are presented of teaching materials and experiences from
the course Professional Ethics in Science and Engineering at
M¨
alardalen University, and the PIFF project for support of
Software Engineering Master Theses running at M¨
alardalen
University, Blekinge Institute of Technology and Lund Uni-
versity.
Keywords
Ethical issues, Professional issues, Software Engineering, Mas-
ter thesis
1. INTRODUCTION AND PROFESSIONAL
PRACTICE
As has been noted by for example [15] engineering is a
multi-faceted, real-world endeavor with ethical dimensions:
Engineering is an inherently risky activity. In
order to underscore this fact and help in explor-
ing its ethical implications, we suggest that en-
gineering should be viewed as an experimental
process. It is not, of course, an experiment con-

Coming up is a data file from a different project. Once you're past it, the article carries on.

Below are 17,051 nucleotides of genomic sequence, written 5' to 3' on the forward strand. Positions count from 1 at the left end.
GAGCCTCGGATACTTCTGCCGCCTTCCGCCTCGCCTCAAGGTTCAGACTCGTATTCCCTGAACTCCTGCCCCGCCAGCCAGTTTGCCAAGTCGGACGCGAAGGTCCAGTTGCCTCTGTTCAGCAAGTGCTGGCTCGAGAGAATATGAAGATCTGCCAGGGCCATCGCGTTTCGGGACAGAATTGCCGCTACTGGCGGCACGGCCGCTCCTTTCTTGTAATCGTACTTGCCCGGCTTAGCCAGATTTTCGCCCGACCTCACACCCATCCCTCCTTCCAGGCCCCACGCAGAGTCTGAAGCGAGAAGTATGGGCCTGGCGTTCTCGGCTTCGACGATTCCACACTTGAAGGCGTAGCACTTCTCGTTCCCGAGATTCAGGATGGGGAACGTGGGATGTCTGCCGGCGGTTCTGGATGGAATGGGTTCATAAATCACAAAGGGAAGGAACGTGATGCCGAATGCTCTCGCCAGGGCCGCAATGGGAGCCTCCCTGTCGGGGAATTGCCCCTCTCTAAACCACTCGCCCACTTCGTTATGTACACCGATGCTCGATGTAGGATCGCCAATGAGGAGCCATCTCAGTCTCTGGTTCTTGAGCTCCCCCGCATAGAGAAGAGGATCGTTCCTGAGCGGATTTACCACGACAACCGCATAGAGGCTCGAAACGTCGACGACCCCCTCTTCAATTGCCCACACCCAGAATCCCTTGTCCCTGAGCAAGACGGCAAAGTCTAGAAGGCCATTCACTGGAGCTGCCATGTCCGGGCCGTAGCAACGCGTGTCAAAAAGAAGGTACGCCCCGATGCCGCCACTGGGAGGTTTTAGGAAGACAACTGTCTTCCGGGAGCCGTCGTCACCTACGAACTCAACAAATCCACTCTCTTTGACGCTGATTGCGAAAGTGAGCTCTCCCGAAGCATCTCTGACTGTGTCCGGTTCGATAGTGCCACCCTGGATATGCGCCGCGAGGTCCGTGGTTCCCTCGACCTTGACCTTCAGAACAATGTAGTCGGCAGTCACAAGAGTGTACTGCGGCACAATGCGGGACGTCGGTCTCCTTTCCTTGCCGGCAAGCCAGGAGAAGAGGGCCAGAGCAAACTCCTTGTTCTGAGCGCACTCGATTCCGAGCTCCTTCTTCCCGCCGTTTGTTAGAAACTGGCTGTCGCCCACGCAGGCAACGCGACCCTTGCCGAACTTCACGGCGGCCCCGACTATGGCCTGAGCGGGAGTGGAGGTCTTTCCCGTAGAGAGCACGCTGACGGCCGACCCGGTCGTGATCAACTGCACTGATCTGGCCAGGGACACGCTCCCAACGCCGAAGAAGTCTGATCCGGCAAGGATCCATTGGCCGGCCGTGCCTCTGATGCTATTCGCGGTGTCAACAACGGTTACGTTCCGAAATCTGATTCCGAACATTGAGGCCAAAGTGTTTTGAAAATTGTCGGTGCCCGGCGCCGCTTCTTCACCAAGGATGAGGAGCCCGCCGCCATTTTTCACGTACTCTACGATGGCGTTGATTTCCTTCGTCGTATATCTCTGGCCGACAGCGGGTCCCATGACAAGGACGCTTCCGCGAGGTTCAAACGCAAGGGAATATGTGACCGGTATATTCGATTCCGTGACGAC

ducted solely in a laboratory under controlled
conditions. Rather, it is an experiment on a so-
cial scale involving human subjects.
The intense media coverage of disasters such as the explo-
sion of Ariane V and the radiation overdoses in Therac-25
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computerized linear accelerator for cancer treatment has in-
creased the interest in engineering ethics [30]. Major tech-
nical disasters are extremely costly but fortunately happen
rarely. The judgment made by an engineer about what risks
are acceptable is to a high degree an ethical one.
Professional activities during the design, development, anal-
ysis, specification, certification, maintenance and evaluation
of computer systems have a significant real-world impact.
To ensure that those efforts will be for the general good,
professionals must commit to making Computing in general
and Software Engineering in particular beneficial and re-
spected professions, promoting an ethical approach to their
professional practice.